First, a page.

What this Ukrainian bishop did was certainly contrary to a narrow or positivistic reading of that passage in Vatican I, and yet he did it nonetheless, convinced that he was defending prior and legitimate rights, rooted in apostolic succession, that papal authority is required to respect, regardless of its primacy. Is it not possible that the Church has, for a long time, been overlooking the inherent dignity of the episcopal office after two ecumenical councils (Vatican I and II) that have both overemphasized the papal primacy in relation to other elements of ecclesiastical life, or formulated it in a way that has allowed erroneous extrapolations

Many speak of “the spirit of Vatican II,” but there is also a “spirit of Vatican I.” Indeed, it may be argued that every influential council emanates or fosters a spirit, and this can be good, bad, or a mix of the two depending on whether or not it aligns with the letter of the Council’s teaching and pastoral intentions. The spirit of the Council of Trent was overwhelmingly good, for it became the animating force of the Counter-Reformation that pushed back Protestantism and revitalized the Church in Europe and well beyond. The spirit of Vatican II was overwhelming bad, for it became the animating force of a Counter-Counter-Reformation that systematically undermined the handing-on of the Faith, exemplified in the attempt to replace (in an abuse of papal authority) the Roman Rite canonized after Trent as the lex orandi corresponding to the Roman Church’s lex credendi with a modern papal rite diluted by Protestant, modernist, and secular influences. 

The spirit of Vatican I, however, was decidedly mixed: on the one hand, ultramontanism raised the dignity of the Apostolic See and recognized the authority of the common father of Christians at a time when the Catholic Church was everywhere under attack and the faithful needed a shining beacon to look to; on the other hand, a tendency to absolutize papal monarchy and infallibilize papal statements took hold throughout the Church, paving the way for an increasing pastoral passivity among bishops and a thoughtless, almost mechanical obedience in their flocks.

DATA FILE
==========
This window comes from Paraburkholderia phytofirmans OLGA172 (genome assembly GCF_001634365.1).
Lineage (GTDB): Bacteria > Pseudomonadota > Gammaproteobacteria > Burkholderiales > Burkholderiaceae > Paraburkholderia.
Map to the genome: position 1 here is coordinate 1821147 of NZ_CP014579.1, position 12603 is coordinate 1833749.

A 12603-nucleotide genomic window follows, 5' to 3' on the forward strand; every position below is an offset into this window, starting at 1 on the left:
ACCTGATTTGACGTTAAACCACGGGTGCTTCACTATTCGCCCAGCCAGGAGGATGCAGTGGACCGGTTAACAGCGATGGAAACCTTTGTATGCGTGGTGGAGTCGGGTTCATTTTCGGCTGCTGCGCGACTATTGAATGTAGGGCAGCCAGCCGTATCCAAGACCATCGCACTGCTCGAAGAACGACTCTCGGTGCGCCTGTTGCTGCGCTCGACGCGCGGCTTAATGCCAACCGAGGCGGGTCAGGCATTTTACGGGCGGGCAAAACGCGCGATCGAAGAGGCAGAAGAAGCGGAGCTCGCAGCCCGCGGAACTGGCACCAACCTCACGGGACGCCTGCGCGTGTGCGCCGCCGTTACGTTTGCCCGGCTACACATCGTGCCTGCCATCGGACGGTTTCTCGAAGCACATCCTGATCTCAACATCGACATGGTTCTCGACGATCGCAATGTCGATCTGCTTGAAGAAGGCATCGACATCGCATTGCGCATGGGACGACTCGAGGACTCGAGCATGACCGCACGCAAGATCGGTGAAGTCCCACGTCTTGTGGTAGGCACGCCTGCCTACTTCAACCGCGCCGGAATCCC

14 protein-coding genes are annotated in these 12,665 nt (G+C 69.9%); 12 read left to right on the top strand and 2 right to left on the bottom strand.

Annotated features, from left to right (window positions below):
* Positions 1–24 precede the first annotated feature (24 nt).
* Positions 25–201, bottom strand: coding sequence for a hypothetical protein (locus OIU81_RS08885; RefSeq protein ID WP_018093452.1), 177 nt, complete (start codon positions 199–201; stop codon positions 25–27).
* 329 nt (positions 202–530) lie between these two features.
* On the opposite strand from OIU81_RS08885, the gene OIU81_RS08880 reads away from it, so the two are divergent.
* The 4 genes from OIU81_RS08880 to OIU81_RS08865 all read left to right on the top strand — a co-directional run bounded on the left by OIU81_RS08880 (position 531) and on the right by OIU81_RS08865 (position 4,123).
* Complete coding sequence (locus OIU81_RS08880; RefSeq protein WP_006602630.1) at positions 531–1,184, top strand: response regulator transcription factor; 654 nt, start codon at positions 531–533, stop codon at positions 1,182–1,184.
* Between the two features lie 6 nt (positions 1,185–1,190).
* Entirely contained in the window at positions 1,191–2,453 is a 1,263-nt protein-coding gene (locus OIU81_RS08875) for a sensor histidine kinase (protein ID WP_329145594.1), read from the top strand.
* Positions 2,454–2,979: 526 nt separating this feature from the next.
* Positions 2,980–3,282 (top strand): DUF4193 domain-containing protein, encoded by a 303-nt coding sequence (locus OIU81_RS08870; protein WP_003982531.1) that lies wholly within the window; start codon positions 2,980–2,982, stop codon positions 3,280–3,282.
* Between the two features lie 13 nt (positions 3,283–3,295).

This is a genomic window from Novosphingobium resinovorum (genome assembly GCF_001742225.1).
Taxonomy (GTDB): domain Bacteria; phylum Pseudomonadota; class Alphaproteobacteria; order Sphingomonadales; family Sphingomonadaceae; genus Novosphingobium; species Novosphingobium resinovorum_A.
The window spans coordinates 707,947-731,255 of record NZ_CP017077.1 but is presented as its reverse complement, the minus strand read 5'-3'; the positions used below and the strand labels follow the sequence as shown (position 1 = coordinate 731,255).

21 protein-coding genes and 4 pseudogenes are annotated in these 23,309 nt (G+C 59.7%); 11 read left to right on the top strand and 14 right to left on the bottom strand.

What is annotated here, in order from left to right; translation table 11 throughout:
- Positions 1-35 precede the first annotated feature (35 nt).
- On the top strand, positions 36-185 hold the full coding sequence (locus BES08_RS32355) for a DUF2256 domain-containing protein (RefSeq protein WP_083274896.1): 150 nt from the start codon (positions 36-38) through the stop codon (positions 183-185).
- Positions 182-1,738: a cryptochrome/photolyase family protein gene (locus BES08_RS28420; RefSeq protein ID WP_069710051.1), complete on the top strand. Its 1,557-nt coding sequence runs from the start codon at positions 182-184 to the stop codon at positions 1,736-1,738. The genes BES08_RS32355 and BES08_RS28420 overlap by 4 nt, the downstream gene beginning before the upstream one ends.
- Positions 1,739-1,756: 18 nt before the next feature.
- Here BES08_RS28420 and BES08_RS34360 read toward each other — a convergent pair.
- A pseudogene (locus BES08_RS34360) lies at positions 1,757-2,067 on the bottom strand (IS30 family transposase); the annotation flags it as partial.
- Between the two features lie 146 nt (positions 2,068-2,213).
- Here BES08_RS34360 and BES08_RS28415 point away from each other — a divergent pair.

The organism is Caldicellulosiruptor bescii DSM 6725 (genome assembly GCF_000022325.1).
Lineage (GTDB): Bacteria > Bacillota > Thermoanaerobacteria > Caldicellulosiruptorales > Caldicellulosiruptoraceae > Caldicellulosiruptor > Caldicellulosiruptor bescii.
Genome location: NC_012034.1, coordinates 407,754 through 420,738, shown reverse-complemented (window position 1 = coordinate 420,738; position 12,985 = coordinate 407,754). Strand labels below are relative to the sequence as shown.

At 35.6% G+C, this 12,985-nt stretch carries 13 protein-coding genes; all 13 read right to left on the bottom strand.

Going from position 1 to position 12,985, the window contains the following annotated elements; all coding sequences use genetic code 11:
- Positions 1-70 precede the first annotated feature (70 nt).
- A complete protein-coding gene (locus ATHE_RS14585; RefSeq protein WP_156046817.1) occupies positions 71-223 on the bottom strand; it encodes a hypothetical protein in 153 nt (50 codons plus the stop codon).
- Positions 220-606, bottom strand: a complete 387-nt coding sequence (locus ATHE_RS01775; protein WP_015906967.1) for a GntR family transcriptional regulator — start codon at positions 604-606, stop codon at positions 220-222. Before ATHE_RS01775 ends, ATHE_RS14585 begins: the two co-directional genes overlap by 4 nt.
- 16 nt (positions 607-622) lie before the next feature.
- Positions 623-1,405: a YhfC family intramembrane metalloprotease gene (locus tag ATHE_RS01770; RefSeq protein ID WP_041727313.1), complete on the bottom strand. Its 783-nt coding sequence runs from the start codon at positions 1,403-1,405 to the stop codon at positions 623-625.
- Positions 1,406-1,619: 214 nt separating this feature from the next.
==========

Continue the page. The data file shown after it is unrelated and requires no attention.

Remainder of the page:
This strange evisceration of hierarchy and infantilization of the faithful was, of course, unsustainable, and a tidal wave of opposing errors submerged the Church after Vatican II, in which bishops frequently ignored traditional teaching emanating from Rome (of the many examples that might be cited, recall John XXIII’s Veterum Sapientiae, Paul VI’s Humanae Vitae, John Paul II’s Veritatis Splendor, and Benedict XVI’s Summorum Pontificum) and the laity, egged on by those renegade bishops, claimed exemptions of conscience from any teaching they preferred not to follow, if indeed they still bothered to practice.

We have come full circle now, with a progressivist pope who nevertheless employs ultramontanist tactics and surrounds himself with curial and episcopal sycophants who have quite suddenly rediscovered, after decades of dormancy, an almost latreutic devotion to the supreme pontiff, while the orthodox are few in number and beleagured. It is in this precise context that we must understand the possibility and indeed the necessity of some bishops digging in their heels to say—whether it be to politically-motivated demands for resignation, manifestly ideological depositions, the schismatic Synodal Way, the heretical rewriting of catechisms, or the ongoing demolition of matrimonial morality: 

Non possumus. Non licet. We cannot do it. It is not allowed.

Bishop Daniel Fernández Torres is the most obvious model for what may be the expected outcome for Bishop Joseph Strickland. Sadly, Bishop Fernández Torres lost his opportunity to stand firm against papal overreach, as Bishop Borecky had done, and, indeed, as Cardinal Slipyj and Cardinal Wojtyła had done decades earlier. But in picking a fight with “America’s Bishop,” Rome may finally have overplayed its hand.

[Image: Bishop Isidore Borecky (left); Bishop Joseph Strickland (right)]